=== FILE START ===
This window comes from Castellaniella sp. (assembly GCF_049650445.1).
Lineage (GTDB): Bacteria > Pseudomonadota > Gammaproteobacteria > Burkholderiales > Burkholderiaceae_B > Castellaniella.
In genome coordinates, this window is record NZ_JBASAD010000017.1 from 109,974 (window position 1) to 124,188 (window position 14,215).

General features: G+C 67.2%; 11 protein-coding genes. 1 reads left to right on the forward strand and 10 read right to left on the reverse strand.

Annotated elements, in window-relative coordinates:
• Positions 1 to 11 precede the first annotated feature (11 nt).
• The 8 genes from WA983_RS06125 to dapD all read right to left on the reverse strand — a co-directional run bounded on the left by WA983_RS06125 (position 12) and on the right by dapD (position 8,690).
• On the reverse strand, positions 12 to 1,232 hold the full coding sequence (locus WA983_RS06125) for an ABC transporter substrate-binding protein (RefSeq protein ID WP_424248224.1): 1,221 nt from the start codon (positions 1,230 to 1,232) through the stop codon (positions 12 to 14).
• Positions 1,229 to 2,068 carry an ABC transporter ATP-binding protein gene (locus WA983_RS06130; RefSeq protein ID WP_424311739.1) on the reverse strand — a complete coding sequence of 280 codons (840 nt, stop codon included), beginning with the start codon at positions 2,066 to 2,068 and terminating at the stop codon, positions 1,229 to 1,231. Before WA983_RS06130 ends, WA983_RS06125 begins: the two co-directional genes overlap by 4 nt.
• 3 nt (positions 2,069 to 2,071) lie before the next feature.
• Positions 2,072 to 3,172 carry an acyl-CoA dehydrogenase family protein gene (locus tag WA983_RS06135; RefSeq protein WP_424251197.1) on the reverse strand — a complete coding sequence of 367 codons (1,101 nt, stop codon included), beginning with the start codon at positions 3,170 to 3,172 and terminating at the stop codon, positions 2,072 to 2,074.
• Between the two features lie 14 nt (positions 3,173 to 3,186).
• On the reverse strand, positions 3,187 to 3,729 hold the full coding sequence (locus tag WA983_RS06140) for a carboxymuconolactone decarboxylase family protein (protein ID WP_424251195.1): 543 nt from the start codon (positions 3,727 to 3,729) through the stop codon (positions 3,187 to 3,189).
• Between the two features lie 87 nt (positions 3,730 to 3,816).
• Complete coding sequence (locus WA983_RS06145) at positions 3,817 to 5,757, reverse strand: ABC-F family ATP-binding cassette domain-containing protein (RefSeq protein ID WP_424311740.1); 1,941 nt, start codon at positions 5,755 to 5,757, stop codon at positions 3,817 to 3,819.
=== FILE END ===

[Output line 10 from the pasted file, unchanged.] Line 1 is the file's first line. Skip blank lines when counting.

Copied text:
• 3 nt (positions 2,069 to 2,071) lie before the next feature.